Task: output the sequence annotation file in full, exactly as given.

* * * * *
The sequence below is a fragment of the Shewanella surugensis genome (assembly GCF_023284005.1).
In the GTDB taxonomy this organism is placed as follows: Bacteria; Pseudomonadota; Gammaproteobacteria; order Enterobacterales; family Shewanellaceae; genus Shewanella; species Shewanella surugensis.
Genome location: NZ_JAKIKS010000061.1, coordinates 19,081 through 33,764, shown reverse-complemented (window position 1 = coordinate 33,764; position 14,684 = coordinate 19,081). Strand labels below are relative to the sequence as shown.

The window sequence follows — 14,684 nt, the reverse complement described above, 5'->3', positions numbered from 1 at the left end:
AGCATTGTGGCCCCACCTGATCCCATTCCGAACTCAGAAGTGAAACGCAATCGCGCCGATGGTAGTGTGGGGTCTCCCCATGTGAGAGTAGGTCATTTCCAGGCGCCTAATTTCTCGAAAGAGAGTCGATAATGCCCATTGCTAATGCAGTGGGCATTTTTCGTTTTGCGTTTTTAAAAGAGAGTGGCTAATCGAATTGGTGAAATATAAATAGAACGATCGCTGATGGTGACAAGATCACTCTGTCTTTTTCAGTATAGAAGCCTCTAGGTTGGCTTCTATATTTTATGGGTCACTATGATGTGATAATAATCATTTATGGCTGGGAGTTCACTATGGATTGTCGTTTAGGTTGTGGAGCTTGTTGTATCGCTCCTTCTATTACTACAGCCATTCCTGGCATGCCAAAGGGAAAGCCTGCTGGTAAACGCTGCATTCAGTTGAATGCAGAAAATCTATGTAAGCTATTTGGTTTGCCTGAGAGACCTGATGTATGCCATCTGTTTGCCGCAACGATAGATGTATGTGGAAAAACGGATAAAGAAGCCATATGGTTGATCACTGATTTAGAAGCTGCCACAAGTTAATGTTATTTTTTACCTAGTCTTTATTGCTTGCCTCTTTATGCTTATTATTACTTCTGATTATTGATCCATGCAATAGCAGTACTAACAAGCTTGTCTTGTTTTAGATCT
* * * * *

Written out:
The sequence below is a fragment of the Shewanella surugensis genome (assembly GCF_023284005.1).
In the GTDB taxonomy this organism is placed as follows: Bacteria; Pseudomonadota; Gammaproteobacteria; order Enterobacterales; family Shewanellaceae; genus Shewanella; species Shewanella surugensis.
Genome location: NZ_JAKIKS010000061.1, coordinates 19,081 through 33,764, shown reverse-complemented (window position 1 = coordinate 33,764; position 14,684 = coordinate 19,081). Strand labels below are relative to the sequence as shown.

The window sequence follows — 14,684 nt, the reverse complement described above, 5'->3', positions numbered from 1 at the left end:
AGCATTGTGGCCCCACCTGATCCCATTCCGAACTCAGAAGTGAAACGCAATCGCGCCGATGGTAGTGTGGGGTCTCCCCATGTGAGAGTAGGTCATTTCCAGGCGCCTAATTTCTCGAAAGAGAGTCGATAATGCCCATTGCTAATGCAGTGGGCATTTTTCGTTTTGCGTTTTTAAAAGAGAGTGGCTAATCGAATTGGTGAAATATAAATAGAACGATCGCTGATGGTGACAAGATCACTCTGTCTTTTTCAGTATAGAAGCCTCTAGGTTGGCTTCTATATTTTATGGGTCACTATGATGTGATAATAATCATTTATGGCTGGGAGTTCACTATGGATTGTCGTTTAGGTTGTGGAGCTTGTTGTATCGCTCCTTCTATTACTACAGCCATTCCTGGCATGCCAAAGGGAAAGCCTGCTGGTAAACGCTGCATTCAGTTGAATGCAGAAAATCTATGTAAGCTATTTGGTTTGCCTGAGAGACCTGATGTATGCCATCTGTTTGCCGCAACGATAGATGTATGTGGAAAAACGGATAAAGAAGCCATATGGTTGATCACTGATTTAGAAGCTGCCACAAGTTAATGTTATTTTTTACCTAGTCTTTATTGCTTGCCTCTTTATGCTTATTATTACTTCTGATTATTGATCCATGCAATAGCAGTACTAACAAGCTTGTCTTGTTTTAGATCT